Markets at present are plagued by uncertainty stemming not only from the ongoing Russian invasion of Ukraine, but supply-chain issues bubbling over as China locks down and inflation that continues to defy the formerly popular phrasing of "transitory."
Amidst the backdrop, home prices have been a bulwark against the storm, remaining incredibly steady. In fact, per St. Louis Fed data, housing prices have seen their largest jump since the global outbreak of the Covid pandemic, accelerating most strongly as markets entered significant turmoil.
As an indication of this strength stemming from the pandemic, the SPDR S&P Homebuilders ETF (XHB) easily outpaced the overall S&P 500 in its recovery from the market's March 2020 nadir. Needless to say, confidence has ridden high in the space for quite some time.
However, as mortgage rates move higher, this confidence appears to be wavering.
The most recent indication of a potential change in bullish sentiment is the marked decline in the sales expectations cited by the National Association of Home Builders/Wells Fargo Housing Market Index.
The index, which bills itself as tracking the pulse of the single-family housing market, indicates that sales expectations for the next six months declined a steep 10 points from February. While the index remains buoyant at 70, indicating generally still-positive sentiment, the sharp decline is certainly out of the norm.
The rationale for this rapid pullback in confidence is multifaceted.
"Homebuilders face many headwinds; inflation, labor shortages, and supply-chain issues have increased the cost of construction projects," Abbey Omodunbi, Senior Economist at PNC Financial Services told Real Money. "Also, increased economic uncertainties continue to weigh on homebuilder sentiment."
Echoing this sentiment, Robert Frick, Corporate Economist at Navy Federal Credit Union, noted that the chief concern for homebuilders at present is found in supply-chain shortages.
"Builders' big worry is still the lack of supplies, from windows to fixtures to appliances," he noted. "That will put a brake on new home construction."
Adding to these issues is a notable rise in mortgage rates as Fed tightening also impacts the industry. According to Freddie Mac (FMCC) , the 30-year fixed-rate mortgage exceeded 4% for the first time since May 2019.
"The Federal Reserve raising short-term rates and signaling further increases means mortgage rates should continue to rise over the course of the year," the government-sponsored enterprise said in a press release on Thursday. "While home purchase demand has moderated, it remains competitive due to low existing inventory, suggesting high house price pressures will continue during the spring homebuying season."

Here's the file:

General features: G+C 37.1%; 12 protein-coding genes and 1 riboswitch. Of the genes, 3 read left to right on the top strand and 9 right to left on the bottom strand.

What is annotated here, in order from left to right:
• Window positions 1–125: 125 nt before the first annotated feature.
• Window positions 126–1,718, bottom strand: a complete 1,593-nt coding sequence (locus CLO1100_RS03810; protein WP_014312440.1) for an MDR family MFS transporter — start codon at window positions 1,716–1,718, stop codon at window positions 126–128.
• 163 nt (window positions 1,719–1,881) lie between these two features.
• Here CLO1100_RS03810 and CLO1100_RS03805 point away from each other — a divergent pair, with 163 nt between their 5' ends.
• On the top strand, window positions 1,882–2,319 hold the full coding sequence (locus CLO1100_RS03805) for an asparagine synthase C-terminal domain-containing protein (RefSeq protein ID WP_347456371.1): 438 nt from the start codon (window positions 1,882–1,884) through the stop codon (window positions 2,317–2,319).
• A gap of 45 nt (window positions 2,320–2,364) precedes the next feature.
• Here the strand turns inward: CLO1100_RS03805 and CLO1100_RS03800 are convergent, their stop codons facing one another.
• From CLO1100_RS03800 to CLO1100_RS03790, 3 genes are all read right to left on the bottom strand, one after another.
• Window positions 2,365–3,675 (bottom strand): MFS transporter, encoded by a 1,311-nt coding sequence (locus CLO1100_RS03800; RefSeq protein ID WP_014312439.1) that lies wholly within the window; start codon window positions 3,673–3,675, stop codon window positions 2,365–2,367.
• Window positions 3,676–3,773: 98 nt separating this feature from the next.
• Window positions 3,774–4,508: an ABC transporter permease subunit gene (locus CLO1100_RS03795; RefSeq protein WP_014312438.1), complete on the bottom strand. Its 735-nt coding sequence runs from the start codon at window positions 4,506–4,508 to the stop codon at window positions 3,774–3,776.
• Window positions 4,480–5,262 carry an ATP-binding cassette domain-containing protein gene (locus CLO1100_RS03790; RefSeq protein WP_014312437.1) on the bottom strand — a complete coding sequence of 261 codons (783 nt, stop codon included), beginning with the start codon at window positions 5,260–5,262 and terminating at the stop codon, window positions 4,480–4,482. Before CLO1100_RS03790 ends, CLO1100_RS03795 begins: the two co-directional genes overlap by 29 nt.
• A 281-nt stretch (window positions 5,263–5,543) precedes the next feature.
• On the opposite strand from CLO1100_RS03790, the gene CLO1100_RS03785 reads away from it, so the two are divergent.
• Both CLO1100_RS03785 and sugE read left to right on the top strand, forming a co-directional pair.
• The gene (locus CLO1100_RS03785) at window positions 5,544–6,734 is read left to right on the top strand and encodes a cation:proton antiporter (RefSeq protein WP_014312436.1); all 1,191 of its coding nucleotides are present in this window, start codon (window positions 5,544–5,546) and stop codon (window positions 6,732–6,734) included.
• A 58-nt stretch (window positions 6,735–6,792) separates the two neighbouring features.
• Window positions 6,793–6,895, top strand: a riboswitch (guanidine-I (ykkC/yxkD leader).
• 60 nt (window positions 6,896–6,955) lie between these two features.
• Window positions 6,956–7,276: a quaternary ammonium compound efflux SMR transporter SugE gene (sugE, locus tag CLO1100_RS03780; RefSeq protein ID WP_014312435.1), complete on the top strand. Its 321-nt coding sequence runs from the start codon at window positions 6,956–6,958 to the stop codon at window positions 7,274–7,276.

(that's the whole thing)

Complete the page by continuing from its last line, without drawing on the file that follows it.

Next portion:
Of course, these expected price increases and higher rates are going to have an impact on demand.
No Cause for Panic
Yet, all of these factors bearing down on the sector are not enough to shake the confidence of analysts and economists.
"Overall, PNC expects the housing sector to remain strong this year," PNC's Omodunbi explained. "Demand will remain solid and new construction should improve moderately in the second half of the year as supply chains normalize."
While accounting for the understandable catalysts for waning confidence noted in sentiment surveys, LendingTree Senior Economic Analyst Jacob Channel was likewise optimistic.
"Demand for new housing isn't going to disappear -- even if it probably won't be as extreme as it was over the last two years -- and there's no reason to assume that there will be a major crash in the housing market," he told Real Money. "As a result, while some builders may benefit from pivoting into a new line of work, there are still plenty of opportunities for those who want to stay the course and continue to fight through supply shortages and rising rates. This is especially true given that the summer home buying season is going to kick off soon, which will mean that many people will be in the market for a newly built home."
There were also some points to pacify investors on mortgage rate trends from industry economists.
"Mortgage rates, while now at least a percentage point higher than a few months ago, are still relatively low historically speaking and shouldn't affect sales of new or existing homes much," Navy Federal Credit Union's Frick opined. "The Fed increasing the federal funds rate will only have a weak effect on mortgage rates, which are pegged to the 10-year Treasury yield and that rises and falls on the economy's prospects much more than any Fed action. So the Fed slowing federal fund hikes will affect mortgage rates little."
As such, Frick chided those expecting some pain in the sector as overly pessimistic. Citing the 2020 Covid-driven crash as an anticipated spark of a housing crisis, he eschewed suggestions of any looming difficulty in the sector.
"As long as housing supply remains low, and right now there is no end in sight for that, homebuyers should snap up all the homes builders can build," he concluded. "The constraint for this year, at least, will remain a lack of supplies."